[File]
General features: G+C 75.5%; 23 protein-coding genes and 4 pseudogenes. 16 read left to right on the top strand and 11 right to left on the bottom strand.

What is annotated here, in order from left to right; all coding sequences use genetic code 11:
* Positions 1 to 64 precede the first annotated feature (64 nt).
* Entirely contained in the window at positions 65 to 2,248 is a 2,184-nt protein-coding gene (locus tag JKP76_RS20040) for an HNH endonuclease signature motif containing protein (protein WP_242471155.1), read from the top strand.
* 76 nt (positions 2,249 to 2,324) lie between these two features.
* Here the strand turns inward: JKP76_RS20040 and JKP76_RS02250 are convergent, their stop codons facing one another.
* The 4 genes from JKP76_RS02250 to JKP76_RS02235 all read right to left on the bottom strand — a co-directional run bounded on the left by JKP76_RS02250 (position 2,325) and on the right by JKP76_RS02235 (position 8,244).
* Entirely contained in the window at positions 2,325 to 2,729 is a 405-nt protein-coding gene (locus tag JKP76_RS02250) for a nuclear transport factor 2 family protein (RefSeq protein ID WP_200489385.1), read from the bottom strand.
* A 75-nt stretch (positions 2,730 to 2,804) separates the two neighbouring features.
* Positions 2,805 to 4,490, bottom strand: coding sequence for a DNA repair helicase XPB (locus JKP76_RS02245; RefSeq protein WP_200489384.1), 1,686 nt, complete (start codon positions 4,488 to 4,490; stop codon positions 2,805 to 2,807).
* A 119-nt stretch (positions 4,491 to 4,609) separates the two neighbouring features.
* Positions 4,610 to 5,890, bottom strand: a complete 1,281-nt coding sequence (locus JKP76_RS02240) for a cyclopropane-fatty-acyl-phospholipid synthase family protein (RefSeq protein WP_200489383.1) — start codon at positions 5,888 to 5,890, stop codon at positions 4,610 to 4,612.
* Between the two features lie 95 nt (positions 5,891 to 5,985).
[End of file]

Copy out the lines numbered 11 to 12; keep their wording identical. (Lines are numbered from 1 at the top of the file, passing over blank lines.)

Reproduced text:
* A 119-nt stretch (positions 4,491 to 4,609) separates the two neighbouring features.
* Positions 4,610 to 5,890, bottom strand: a complete 1,281-nt coding sequence (locus JKP76_RS02240) for a cyclopropane-fatty-acyl-phospholipid synthase family protein (RefSeq protein WP_200489383.1) — start codon at positions 5,888 to 5,890, stop codon at positions 4,610 to 4,612.